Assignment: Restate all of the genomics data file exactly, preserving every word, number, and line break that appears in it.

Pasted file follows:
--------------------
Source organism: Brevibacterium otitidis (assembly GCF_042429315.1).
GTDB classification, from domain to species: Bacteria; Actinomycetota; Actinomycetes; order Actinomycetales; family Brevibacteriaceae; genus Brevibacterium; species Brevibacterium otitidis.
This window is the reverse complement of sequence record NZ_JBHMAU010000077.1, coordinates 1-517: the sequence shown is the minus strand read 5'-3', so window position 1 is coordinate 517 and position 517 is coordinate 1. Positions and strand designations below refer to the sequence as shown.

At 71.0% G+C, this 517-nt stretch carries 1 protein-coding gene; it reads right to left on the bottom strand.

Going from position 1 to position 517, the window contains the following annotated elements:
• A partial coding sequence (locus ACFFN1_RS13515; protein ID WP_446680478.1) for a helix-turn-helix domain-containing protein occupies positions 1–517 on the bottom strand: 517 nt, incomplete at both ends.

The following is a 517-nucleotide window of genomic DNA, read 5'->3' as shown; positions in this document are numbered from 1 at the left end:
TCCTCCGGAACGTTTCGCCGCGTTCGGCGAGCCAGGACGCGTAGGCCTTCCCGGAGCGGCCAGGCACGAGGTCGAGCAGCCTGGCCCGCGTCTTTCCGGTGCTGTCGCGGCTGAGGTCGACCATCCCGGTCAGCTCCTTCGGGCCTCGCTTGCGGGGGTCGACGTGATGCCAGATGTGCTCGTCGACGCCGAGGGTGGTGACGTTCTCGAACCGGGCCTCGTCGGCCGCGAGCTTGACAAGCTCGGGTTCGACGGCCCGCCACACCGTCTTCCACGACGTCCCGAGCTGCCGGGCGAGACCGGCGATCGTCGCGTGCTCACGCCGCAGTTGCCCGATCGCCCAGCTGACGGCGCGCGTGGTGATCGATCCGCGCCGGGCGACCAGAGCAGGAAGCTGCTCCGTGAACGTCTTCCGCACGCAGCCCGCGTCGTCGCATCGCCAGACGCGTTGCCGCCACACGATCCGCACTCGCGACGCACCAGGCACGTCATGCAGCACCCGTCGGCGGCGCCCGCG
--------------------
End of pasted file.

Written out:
Source organism: Brevibacterium otitidis (assembly GCF_042429315.1).
GTDB classification, from domain to species: Bacteria; Actinomycetota; Actinomycetes; order Actinomycetales; family Brevibacteriaceae; genus Brevibacterium; species Brevibacterium otitidis.
This window is the reverse complement of sequence record NZ_JBHMAU010000077.1, coordinates 1-517: the sequence shown is the minus strand read 5'-3', so window position 1 is coordinate 517 and position 517 is coordinate 1. Positions and strand designations below refer to the sequence as shown.

At 71.0% G+C, this 517-nt stretch carries 1 protein-coding gene; it reads right to left on the bottom strand.

Going from position 1 to position 517, the window contains the following annotated elements:
• A partial coding sequence (locus ACFFN1_RS13515; protein ID WP_446680478.1) for a helix-turn-helix domain-containing protein occupies positions 1–517 on the bottom strand: 517 nt, incomplete at both ends.

The following is a 517-nucleotide window of genomic DNA, read 5'->3' as shown; positions in this document are numbered from 1 at the left end:
TCCTCCGGAACGTTTCGCCGCGTTCGGCGAGCCAGGACGCGTAGGCCTTCCCGGAGCGGCCAGGCACGAGGTCGAGCAGCCTGGCCCGCGTCTTTCCGGTGCTGTCGCGGCTGAGGTCGACCATCCCGGTCAGCTCCTTCGGGCCTCGCTTGCGGGGGTCGACGTGATGCCAGATGTGCTCGTCGACGCCGAGGGTGGTGACGTTCTCGAACCGGGCCTCGTCGGCCGCGAGCTTGACAAGCTCGGGTTCGACGGCCCGCCACACCGTCTTCCACGACGTCCCGAGCTGCCGGGCGAGACCGGCGATCGTCGCGTGCTCACGCCGCAGTTGCCCGATCGCCCAGCTGACGGCGCGCGTGGTGATCGATCCGCGCCGGGCGACCAGAGCAGGAAGCTGCTCCGTGAACGTCTTCCGCACGCAGCCCGCGTCGTCGCATCGCCAGACGCGTTGCCGCCACACGATCCGCACTCGCGACGCACCAGGCACGTCATGCAGCACCCGTCGGCGGCGCCCGCG